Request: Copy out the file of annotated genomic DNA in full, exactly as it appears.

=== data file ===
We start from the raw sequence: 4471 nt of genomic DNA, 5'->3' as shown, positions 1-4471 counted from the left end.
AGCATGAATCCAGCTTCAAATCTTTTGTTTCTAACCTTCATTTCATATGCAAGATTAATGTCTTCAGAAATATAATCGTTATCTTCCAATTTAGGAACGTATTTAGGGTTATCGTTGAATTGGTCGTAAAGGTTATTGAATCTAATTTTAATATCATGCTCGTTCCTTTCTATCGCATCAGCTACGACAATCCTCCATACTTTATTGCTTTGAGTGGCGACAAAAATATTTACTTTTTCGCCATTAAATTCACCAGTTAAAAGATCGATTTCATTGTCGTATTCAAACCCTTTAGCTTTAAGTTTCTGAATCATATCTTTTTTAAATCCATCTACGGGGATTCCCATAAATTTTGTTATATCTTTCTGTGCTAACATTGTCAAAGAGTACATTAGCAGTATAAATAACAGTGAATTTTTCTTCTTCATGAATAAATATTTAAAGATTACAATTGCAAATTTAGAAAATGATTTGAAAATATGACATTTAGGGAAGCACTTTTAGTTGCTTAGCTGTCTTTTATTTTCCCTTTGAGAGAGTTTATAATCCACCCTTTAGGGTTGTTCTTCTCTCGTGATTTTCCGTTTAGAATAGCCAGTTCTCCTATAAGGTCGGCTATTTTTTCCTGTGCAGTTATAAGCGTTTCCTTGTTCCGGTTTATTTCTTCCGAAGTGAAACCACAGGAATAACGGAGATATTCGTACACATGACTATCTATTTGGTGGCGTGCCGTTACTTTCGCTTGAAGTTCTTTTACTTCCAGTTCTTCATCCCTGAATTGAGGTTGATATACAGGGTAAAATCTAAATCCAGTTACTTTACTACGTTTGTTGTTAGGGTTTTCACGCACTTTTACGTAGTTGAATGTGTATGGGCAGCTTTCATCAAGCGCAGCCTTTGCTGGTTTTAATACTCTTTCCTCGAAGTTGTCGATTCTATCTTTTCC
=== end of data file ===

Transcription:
We start from the raw sequence: 4471 nt of genomic DNA, 5'->3' as shown, positions 1-4471 counted from the left end.
AGCATGAATCCAGCTTCAAATCTTTTGTTTCTAACCTTCATTTCATATGCAAGATTAATGTCTTCAGAAATATAATCGTTATCTTCCAATTTAGGAACGTATTTAGGGTTATCGTTGAATTGGTCGTAAAGGTTATTGAATCTAATTTTAATATCATGCTCGTTCCTTTCTATCGCATCAGCTACGACAATCCTCCATACTTTATTGCTTTGAGTGGCGACAAAAATATTTACTTTTTCGCCATTAAATTCACCAGTTAAAAGATCGATTTCATTGTCGTATTCAAACCCTTTAGCTTTAAGTTTCTGAATCATATCTTTTTTAAATCCATCTACGGGGATTCCCATAAATTTTGTTATATCTTTCTGTGCTAACATTGTCAAAGAGTACATTAGCAGTATAAATAACAGTGAATTTTTCTTCTTCATGAATAAATATTTAAAGATTACAATTGCAAATTTAGAAAATGATTTGAAAATATGACATTTAGGGAAGCACTTTTAGTTGCTTAGCTGTCTTTTATTTTCCCTTTGAGAGAGTTTATAATCCACCCTTTAGGGTTGTTCTTCTCTCGTGATTTTCCGTTTAGAATAGCCAGTTCTCCTATAAGGTCGGCTATTTTTTCCTGTGCAGTTATAAGCGTTTCCTTGTTCCGGTTTATTTCTTCCGAAGTGAAACCACAGGAATAACGGAGATATTCGTACACATGACTATCTATTTGGTGGCGTGCCGTTACTTTCGCTTGAAGTTCTTTTACTTCCAGTTCTTCATCCCTGAATTGAGGTTGATATACAGGGTAAAATCTAAATCCAGTTACTTTACTACGTTTGTTGTTAGGGTTTTCACGCACTTTTACGTAGTTGAATGTGTATGGGCAGCTTTCATCAAGCGCAGCCTTTGCTGGTTTTAATACTCTTTCCTCGAAGTTGTCGATTCTATCTTTTCC